Do animals eyes reflect light after they're dead? Specifically a cats?
This is a very interesting question, and I will admit that I do not completely know the answer to the question either. However, to find out some really good information about why animals eyes reflect in the dark (when they are living), I would suggest a very well written article in CurioCity called "Why is it that light reflects off of animal eyes at night, but not humans?" So as the article states, it is the reflective tissue (membrane) found behind the retina of an animal's eye called "tapetum lucidum" which reflects light (which is not absorbed), to create an eerie glow or shine of the eyes of the animal in darkness (especially for cats). So I would presume that even after the animal dies, if the tapetum lucidum is intact and functioning then the eyes of the animal should still be able to reflect light in the dark. However if the tapetum lucidum is damaged or deteriorated after death (probably a longer time after death), then I would presume that the animal will no longer will able to reflect light in their retina in the dark.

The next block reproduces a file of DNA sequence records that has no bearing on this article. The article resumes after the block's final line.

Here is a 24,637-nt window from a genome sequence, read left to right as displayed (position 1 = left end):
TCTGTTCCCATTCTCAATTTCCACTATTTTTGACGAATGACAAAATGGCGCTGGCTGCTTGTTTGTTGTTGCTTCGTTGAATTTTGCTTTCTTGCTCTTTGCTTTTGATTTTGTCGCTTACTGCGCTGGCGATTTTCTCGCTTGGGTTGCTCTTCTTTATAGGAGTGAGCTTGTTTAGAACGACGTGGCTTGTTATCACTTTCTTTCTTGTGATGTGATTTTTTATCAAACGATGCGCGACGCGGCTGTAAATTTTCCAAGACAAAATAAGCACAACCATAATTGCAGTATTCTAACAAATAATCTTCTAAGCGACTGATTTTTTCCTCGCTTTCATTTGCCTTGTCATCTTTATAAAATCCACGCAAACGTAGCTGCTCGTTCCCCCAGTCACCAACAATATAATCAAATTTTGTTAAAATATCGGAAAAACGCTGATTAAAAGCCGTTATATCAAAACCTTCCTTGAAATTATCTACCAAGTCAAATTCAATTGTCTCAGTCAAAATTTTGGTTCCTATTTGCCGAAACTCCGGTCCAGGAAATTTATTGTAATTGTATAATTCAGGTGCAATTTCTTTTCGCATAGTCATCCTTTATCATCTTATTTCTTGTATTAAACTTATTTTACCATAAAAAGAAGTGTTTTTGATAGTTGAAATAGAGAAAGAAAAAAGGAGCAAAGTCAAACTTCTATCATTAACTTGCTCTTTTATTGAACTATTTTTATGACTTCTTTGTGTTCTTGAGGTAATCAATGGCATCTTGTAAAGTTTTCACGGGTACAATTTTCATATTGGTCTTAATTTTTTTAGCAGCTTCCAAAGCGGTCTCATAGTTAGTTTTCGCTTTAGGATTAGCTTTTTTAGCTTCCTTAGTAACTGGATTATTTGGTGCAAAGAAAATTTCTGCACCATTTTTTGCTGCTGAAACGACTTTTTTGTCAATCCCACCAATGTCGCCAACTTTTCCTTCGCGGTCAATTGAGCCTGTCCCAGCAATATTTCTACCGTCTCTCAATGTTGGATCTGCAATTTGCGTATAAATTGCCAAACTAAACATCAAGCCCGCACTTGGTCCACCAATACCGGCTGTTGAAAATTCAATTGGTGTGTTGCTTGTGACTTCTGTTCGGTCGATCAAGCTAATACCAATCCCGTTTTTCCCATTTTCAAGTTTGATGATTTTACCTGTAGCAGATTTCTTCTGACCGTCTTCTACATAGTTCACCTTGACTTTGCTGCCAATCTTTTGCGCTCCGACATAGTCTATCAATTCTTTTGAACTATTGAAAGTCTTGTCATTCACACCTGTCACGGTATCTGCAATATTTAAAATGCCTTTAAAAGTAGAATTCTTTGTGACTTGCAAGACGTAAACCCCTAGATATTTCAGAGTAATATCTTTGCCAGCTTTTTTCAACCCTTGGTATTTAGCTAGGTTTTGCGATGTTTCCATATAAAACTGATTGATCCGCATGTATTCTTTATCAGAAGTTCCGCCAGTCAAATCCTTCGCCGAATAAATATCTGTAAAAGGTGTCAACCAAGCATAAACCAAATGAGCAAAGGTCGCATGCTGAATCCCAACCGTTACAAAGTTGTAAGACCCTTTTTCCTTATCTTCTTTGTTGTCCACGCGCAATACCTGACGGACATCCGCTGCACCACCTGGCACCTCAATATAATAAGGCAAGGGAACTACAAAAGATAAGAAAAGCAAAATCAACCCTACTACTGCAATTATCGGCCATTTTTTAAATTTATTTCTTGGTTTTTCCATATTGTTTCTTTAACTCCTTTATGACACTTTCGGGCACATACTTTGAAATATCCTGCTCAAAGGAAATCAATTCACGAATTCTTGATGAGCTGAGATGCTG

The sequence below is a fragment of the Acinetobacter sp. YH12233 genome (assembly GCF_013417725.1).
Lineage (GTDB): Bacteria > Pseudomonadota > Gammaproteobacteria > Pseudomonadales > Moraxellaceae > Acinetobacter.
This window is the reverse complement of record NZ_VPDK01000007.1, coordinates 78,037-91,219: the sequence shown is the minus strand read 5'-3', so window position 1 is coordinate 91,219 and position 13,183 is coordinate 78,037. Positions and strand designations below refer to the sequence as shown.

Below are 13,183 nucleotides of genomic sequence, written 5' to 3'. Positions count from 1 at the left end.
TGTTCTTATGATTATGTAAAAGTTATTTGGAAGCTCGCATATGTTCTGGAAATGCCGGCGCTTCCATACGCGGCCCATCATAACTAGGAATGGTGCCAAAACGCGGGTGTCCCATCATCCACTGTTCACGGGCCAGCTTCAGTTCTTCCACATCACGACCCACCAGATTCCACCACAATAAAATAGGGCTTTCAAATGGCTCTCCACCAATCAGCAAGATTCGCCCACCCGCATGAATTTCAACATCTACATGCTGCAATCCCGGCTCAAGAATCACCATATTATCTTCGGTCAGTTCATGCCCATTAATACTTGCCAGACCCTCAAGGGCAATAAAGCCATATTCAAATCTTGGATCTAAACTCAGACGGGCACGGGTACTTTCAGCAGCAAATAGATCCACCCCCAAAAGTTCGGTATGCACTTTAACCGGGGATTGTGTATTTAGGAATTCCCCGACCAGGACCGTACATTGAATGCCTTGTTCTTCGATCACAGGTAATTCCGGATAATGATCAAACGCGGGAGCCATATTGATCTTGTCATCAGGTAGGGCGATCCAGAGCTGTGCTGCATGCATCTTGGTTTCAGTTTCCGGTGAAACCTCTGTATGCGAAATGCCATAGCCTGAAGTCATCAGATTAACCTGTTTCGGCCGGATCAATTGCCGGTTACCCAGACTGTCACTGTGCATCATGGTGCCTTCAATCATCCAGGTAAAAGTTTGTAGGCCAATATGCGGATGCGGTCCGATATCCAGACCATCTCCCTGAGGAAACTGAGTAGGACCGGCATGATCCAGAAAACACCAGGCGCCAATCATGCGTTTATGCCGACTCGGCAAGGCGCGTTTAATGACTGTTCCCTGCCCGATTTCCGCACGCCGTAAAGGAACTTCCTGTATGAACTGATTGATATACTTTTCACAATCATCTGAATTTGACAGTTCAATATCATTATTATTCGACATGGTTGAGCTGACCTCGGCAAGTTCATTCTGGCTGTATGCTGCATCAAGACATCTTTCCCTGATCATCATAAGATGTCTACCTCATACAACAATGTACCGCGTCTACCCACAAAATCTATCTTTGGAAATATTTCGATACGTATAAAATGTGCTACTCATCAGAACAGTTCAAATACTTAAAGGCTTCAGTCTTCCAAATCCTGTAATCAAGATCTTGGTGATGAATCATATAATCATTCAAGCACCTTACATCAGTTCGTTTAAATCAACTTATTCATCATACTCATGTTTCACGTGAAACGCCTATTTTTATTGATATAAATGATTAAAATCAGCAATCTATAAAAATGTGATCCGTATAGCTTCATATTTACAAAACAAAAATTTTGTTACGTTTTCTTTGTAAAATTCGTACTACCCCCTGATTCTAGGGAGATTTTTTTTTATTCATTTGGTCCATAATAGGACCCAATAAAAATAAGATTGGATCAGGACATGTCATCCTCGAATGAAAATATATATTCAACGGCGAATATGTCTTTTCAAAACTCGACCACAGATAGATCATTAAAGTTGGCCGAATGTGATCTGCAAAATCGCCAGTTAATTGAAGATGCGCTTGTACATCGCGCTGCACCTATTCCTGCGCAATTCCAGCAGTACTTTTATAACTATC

Answered By: Harman Sawhney